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Vietnamese Localization

Though considerably more straight forward than in years gone by, Vietnamese localization can become a localization nightmare for the inexperienced. Despite mostly using Unicode encoding, there is still non-Unicode, single-byte encoding in use – this needs to be identified and addressed from the outset to prevent major complications and rework later down the track.

Also, because of the difference between Northern, Central and Southern dialects, choice of vocabulary and grammar used for translations into Vietnamese must be based on both the nature of the subject matter and the target readership. In the same regard, careful attention should also be given to Vietnamese voiceover. Due to the three major dialects which are in use in different regions of Vietnam, consideration needs to be given to the choice of voice artist to ensure that they are appropriate to the target audience.


  • Editing
  • Proofreading
  • Machine Translation engine building
  • Machine Translation post-editing
  • Desktop publishing
  • Voiceover & dubbing
  • Subtitling & closed captions
  • Flash & multimedia localization
  • Linguistic testing
  • Functional testing
  • Interpretation


  • Documentation
  • Technical manuals
  • Marketing materials
  • Brochures & flyers
  • Packaging & labeling
  • Magazines & newsletters
  • Websites
  • Mobile applications
  • Software applications
  • Training & eLearning
  • Voiceover & multimedia
  • Video content

About Vietnamese

The Vietnamese language is a member of the Mon-Khmer group Austroasiatic language family, of which the other two significant members are Khmer and Mon; however, much of Vietnamese vocabulary has been borrowed from Chinese, as China dominated Vietnam from 111 BCE to 939 CE. Even after Vietnam gained independence from China, Chinese continued to be used as the official administrative language until it was supplanted by French during the period of French colonization. It was not until Vietnam gained independence from France in 1954 CE that Vietnamese became the official language of Vietnam.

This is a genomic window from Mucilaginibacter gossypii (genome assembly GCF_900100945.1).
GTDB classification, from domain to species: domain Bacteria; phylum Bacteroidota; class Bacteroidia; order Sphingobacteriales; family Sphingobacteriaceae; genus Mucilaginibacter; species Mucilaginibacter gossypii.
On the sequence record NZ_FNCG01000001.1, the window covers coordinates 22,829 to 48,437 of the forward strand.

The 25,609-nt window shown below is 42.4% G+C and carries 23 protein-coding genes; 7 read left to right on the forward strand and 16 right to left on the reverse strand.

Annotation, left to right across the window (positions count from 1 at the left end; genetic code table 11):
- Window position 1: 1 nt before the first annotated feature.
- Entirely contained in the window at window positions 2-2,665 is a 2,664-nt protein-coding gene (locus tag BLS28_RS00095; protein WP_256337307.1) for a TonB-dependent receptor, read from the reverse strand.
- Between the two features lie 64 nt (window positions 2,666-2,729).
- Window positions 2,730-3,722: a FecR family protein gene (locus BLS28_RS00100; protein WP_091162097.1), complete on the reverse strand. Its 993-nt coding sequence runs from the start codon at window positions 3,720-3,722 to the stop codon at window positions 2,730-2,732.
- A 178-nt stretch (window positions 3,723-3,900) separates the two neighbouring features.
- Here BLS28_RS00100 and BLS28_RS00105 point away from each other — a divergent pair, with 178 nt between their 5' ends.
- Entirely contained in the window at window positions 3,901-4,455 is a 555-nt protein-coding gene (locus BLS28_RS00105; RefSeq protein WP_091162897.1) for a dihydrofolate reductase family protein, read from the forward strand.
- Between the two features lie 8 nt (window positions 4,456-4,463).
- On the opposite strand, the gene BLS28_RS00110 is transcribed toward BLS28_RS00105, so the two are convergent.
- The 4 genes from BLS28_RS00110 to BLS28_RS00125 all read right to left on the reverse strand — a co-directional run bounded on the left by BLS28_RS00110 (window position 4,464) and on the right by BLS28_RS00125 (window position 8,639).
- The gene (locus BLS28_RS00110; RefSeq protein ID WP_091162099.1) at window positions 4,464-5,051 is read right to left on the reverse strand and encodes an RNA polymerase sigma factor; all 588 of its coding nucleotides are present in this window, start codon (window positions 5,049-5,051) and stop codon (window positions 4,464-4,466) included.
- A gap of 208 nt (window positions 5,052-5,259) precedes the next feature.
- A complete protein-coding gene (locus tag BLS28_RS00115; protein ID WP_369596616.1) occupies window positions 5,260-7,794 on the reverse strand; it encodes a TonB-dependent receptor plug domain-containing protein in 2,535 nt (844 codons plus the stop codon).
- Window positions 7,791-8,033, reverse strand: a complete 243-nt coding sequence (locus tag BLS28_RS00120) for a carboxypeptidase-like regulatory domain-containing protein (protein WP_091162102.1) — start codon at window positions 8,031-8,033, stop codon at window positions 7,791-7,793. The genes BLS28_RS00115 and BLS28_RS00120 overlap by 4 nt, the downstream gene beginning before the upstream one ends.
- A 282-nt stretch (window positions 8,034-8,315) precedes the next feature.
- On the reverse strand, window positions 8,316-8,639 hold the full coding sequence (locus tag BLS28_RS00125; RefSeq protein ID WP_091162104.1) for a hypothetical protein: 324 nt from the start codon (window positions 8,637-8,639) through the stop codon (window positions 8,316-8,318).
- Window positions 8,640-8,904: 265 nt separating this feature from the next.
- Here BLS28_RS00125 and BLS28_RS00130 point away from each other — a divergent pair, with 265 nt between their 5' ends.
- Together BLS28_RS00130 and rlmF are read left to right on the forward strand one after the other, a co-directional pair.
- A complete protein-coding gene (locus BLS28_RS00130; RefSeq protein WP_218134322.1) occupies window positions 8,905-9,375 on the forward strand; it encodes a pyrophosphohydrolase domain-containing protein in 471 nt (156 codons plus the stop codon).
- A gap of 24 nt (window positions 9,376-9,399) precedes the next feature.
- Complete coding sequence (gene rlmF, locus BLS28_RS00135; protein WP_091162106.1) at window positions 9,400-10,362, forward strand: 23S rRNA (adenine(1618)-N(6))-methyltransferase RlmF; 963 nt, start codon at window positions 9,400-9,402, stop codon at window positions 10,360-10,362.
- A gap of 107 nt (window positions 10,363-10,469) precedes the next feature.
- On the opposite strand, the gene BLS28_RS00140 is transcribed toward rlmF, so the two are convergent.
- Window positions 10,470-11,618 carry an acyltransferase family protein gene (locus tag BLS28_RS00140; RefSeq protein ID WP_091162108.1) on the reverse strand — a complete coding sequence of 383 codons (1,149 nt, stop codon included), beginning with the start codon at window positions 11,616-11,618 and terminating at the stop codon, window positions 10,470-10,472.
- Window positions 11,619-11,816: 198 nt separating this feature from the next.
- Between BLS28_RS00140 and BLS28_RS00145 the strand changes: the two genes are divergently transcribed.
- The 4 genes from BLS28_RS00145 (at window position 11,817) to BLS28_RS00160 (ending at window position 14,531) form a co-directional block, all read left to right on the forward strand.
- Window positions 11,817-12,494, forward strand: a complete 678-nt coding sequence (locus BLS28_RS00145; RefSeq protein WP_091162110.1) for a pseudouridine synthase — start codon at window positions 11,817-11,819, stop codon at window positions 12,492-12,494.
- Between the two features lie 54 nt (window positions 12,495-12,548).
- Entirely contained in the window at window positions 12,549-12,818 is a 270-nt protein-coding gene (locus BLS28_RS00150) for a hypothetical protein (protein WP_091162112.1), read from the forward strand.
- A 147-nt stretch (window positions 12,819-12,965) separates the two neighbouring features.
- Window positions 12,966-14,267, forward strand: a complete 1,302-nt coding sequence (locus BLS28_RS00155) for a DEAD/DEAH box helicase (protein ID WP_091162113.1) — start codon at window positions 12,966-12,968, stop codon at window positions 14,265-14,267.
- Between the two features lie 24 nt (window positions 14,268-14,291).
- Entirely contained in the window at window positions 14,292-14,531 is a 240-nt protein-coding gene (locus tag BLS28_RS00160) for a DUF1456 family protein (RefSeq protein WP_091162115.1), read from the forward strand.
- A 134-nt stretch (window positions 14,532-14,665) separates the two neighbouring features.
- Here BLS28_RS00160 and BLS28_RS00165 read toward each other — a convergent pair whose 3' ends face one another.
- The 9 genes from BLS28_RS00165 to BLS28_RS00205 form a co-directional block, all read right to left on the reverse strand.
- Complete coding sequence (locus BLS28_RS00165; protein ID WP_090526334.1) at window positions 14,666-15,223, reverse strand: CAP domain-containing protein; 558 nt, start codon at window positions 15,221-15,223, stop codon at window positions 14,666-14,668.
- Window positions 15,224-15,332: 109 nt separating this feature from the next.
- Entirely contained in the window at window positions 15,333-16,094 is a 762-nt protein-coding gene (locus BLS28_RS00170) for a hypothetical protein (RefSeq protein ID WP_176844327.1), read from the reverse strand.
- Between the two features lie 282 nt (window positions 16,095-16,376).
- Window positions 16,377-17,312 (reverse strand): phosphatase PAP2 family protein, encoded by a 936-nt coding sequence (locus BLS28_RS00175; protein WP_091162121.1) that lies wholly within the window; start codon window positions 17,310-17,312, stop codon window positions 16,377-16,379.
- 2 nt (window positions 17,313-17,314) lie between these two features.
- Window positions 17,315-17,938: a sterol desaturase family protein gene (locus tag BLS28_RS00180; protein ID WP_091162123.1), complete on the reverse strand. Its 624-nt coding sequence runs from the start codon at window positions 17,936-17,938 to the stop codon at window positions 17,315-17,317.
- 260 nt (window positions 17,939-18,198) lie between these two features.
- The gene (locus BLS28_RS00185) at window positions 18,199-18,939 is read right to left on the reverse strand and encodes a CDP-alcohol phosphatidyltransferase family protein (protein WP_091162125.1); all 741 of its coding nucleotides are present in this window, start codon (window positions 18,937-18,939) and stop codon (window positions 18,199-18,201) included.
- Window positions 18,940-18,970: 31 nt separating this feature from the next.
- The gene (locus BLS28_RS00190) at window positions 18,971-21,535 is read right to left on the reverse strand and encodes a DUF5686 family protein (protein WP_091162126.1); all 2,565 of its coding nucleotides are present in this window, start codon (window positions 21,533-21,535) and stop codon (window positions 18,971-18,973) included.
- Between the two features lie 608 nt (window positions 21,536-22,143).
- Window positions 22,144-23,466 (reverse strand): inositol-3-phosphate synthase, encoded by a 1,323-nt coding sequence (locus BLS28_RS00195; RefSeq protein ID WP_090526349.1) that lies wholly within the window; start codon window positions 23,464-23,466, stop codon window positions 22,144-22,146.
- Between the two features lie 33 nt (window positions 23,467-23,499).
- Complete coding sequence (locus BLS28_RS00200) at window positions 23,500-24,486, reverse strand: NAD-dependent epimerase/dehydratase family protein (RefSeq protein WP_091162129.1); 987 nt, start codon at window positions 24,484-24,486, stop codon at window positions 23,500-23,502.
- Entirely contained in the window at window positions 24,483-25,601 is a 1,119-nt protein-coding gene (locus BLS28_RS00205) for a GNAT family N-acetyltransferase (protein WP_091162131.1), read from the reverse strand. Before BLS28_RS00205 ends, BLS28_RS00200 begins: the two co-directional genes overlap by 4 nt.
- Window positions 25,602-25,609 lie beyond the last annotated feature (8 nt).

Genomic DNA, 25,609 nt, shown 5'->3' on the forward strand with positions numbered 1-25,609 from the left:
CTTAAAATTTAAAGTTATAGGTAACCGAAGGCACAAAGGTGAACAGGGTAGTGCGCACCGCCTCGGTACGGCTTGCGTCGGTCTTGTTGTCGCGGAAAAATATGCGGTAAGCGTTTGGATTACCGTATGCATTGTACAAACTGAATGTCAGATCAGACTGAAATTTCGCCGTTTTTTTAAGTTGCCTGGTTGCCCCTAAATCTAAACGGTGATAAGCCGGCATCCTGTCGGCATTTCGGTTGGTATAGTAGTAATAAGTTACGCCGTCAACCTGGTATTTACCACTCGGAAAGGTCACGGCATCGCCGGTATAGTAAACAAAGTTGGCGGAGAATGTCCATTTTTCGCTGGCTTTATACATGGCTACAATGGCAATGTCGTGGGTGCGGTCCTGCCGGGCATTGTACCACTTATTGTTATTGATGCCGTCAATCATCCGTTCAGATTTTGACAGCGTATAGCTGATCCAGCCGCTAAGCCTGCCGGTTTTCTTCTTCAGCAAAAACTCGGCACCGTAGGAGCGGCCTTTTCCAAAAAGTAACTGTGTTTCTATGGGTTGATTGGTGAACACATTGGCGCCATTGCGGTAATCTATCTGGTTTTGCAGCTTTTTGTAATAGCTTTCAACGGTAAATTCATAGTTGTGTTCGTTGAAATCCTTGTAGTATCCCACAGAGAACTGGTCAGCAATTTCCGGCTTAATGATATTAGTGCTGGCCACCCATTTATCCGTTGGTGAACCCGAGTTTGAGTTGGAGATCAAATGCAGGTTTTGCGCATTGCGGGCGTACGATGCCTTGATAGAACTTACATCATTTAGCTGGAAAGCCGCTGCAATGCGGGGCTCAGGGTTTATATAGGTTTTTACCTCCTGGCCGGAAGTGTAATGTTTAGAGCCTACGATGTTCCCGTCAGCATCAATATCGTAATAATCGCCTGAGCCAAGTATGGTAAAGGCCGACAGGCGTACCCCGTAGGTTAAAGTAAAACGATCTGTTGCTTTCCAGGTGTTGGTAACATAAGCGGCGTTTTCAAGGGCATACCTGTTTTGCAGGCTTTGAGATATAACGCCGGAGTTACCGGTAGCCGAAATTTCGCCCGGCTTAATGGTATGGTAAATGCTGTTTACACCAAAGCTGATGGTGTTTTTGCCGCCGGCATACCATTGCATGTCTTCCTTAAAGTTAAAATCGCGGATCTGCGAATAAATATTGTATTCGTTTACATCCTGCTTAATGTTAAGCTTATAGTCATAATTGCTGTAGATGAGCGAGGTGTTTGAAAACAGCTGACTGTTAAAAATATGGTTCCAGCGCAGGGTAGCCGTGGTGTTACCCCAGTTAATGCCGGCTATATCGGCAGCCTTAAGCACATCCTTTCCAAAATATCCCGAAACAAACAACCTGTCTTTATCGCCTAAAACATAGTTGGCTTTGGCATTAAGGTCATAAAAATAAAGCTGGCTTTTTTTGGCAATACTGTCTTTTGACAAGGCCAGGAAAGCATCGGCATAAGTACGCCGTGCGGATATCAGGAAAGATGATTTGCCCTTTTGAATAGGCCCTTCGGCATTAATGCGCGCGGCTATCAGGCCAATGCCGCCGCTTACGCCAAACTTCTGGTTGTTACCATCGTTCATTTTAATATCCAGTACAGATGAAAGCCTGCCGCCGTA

After gaining independence from China, Vietnamese began to be written using the Chữ nôm script, an adaptation of the Chinese script; Chữ nôm contains some 3,000 characters not found in Chinese. During the 17th century, Roman Catholic missionaries introduced a Latin-based script known as Quốc Ngữ. In 1910, while under French rule, the Quốc Ngữ script was decreed to be the official script for writing Vietnamese. Literacy in the Chữ nôm script is now confined to a small number of scholars and antiquarians.

The modern Vietnamese alphabet contains 12 vowels ( A a A a  â E e Ê ê I i O o Ô ô O o U u U u Y y ) and 17 consonants ( B b C c D d Ð d G g H h K k L l M m N n P p Q q R r S s T t V v X x ); in addition, there are 5 diacritical vowel tone markers* (À à Ẩ ẩ à ã Á á Ậ ậ ). It is written from left to right with spaces between words and uses punctuation (other than the apostrophe) that is similar to English.

Vietnamese is generally considered to have three major regional dialects: Northern, Central, and Southern. The dialects differ primarily in pronunciation, but there are also differences in vocabulary and grammar. The Northern dialect is generally considered to be the prestige register of Vietnamese.

* For technical reasons, in order to ensure that the tone markers display correctly on all browsers, they are shown in combination with the vowel A.

Vietnamese Translation & Localization Challenges

  • Vietnamese DTP requires the use of software programs that are capable of correctly rendering letters that may have two superscripted, or one superscripted and one subscripted, diacritical marks.
  • Although most documents are now encoded in Unicode format UTF-8, there are documents that still use non-Unicode, single byte encodings such as TCVN3, VNI, and VISCII.
  • Because of the differences among the Northern, Central, and Southern dialects, the choice of vocabulary and grammar used for translations into Vietnamese must be based on both the nature of the subject matter and the target readership.
  • With regard to voice-over recording, the significant differences in pronunciation among the three major dialects require that voice talents be chosen based on the target audience; for a national audience, native speakers of the Northern dialect would normally be preferred.


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